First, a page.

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2 Different Takes On Denver’s Sick Day Initiative

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Kathie Maxwell, founder of the Children's Haven Child Care Center (credit: CBS)

Kathie Maxwell, founder of the Children’s Haven Child Care Center (credit: CBS)

DENVER (CBS4) – Some workers in Denver were using the Labor Day holiday to continue their push for every business in the city to provide paid sick leave.

The measure would require businesses with fewer than 10 employees to offer five paid sick days. Those with 10 or more workers would offer nine paid sick days.

CBS4 political specialist Shaun Boyd spoke to two businesses with very different positions on the issue.

When the Childrens Haven Childcare Center opened 25 years ago the mission was simple — give some of the Denver’s poorest children the finest care.

“Somebody said, ‘You know you’re not going to die a wealthy person.’ And I said, ‘I guess that would depend on what wealth is.’ To me wealth is knowing that I might have changed the life of a child,” said Kathie Maxwell, founder of the Children’s Haven Child Care Center.

But Maxwell admits it hasn’t been easy. Eighty percent of the children at the center fall below the poverty line. The city cut funding to the non-profit last year by 10 percent. Maxwell worries money will get even tighter under the November ballot initiative that would mandate Maxwell to give paid sick days.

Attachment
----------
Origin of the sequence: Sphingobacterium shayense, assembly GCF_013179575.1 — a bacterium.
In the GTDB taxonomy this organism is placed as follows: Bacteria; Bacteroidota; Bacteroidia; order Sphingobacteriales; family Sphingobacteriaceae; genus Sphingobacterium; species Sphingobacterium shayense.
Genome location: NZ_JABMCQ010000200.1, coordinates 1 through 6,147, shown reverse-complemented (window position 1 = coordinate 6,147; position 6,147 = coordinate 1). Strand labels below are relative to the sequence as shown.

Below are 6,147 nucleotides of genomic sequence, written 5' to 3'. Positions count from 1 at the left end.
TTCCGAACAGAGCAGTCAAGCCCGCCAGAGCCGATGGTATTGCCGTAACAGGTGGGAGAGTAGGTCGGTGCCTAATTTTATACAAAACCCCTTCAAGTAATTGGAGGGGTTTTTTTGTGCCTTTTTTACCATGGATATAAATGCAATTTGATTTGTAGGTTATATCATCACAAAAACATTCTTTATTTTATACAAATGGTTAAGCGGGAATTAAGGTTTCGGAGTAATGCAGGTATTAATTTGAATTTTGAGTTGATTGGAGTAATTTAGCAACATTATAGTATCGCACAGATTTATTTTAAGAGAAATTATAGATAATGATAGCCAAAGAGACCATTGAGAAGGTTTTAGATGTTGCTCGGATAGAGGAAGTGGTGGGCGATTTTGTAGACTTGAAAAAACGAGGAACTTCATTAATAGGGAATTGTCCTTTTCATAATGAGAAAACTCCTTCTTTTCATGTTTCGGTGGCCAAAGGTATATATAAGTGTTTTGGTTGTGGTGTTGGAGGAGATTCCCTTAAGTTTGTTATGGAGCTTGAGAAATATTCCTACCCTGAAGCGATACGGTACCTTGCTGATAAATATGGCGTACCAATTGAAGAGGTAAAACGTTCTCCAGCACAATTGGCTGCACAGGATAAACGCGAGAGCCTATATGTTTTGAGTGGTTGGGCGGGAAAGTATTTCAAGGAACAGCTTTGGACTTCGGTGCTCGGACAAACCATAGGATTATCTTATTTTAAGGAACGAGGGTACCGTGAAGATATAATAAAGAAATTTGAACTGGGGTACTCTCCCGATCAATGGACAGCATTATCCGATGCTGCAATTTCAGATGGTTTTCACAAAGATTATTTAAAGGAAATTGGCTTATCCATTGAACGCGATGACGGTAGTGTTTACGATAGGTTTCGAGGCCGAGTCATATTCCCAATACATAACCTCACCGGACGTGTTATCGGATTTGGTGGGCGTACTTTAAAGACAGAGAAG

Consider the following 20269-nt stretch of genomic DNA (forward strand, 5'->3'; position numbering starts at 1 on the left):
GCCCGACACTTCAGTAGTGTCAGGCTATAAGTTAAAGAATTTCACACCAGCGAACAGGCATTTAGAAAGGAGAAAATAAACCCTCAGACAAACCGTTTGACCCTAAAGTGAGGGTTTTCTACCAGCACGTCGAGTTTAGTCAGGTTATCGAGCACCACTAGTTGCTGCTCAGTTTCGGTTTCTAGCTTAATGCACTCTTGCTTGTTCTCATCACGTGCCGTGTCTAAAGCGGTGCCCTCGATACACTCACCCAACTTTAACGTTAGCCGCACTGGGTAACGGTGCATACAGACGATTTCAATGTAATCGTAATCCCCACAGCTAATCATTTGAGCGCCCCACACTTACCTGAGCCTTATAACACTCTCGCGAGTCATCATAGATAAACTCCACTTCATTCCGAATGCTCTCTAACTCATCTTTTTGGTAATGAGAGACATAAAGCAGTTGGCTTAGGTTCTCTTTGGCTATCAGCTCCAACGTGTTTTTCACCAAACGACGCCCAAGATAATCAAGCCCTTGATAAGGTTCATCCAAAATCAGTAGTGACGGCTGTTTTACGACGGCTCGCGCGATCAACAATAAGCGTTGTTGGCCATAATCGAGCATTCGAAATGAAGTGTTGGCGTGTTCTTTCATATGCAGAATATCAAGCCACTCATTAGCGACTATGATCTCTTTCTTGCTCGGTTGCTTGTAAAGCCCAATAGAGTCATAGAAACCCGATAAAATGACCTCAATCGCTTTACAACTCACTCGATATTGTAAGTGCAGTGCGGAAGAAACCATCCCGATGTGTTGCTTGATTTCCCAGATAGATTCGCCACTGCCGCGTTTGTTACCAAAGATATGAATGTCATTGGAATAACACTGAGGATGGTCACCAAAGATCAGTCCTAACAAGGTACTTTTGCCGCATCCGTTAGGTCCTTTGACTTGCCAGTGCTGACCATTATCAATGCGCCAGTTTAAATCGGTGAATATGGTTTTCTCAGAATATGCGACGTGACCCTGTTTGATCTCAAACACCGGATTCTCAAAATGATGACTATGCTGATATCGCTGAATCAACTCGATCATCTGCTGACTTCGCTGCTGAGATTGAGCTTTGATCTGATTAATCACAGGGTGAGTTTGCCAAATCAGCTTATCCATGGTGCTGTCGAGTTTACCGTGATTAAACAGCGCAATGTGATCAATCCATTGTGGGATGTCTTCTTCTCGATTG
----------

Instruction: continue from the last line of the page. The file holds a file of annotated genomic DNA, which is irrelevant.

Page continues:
“There’s just not enough money. We have worked the numbers over and over and over,” Maxwell said.

Maxwell provides paid vacation now but says that will become paid sick leave if the measure passes.

“We would have no flexibility at all,” she said.

Across town at Bayaud Enterprises Danielle Hudson has a different take. The document shredding and scanning company is also a non-profit that helps mentally and physically challenged people find jobs. She says they can’t afford not to offer paid sick leave.

“I think we see bigger decreases in productivity when people are afraid to stay home sick,” Hudson said. “Everyone is struggling right now, everyone has difficulties, but you’ve got to take care of your employees or your business just isn’t going to succeed.”

Hudson insists the imitative will level the playing field.

“Sometimes you need a mandate to get people headed in the right direction,” she said.

Whatever direction Denver decides will ultimately be up to voters.

Denver Mayor Michael Hancock is against the sick day initiate. Ballots go out in the mail the week of Oct. 9.

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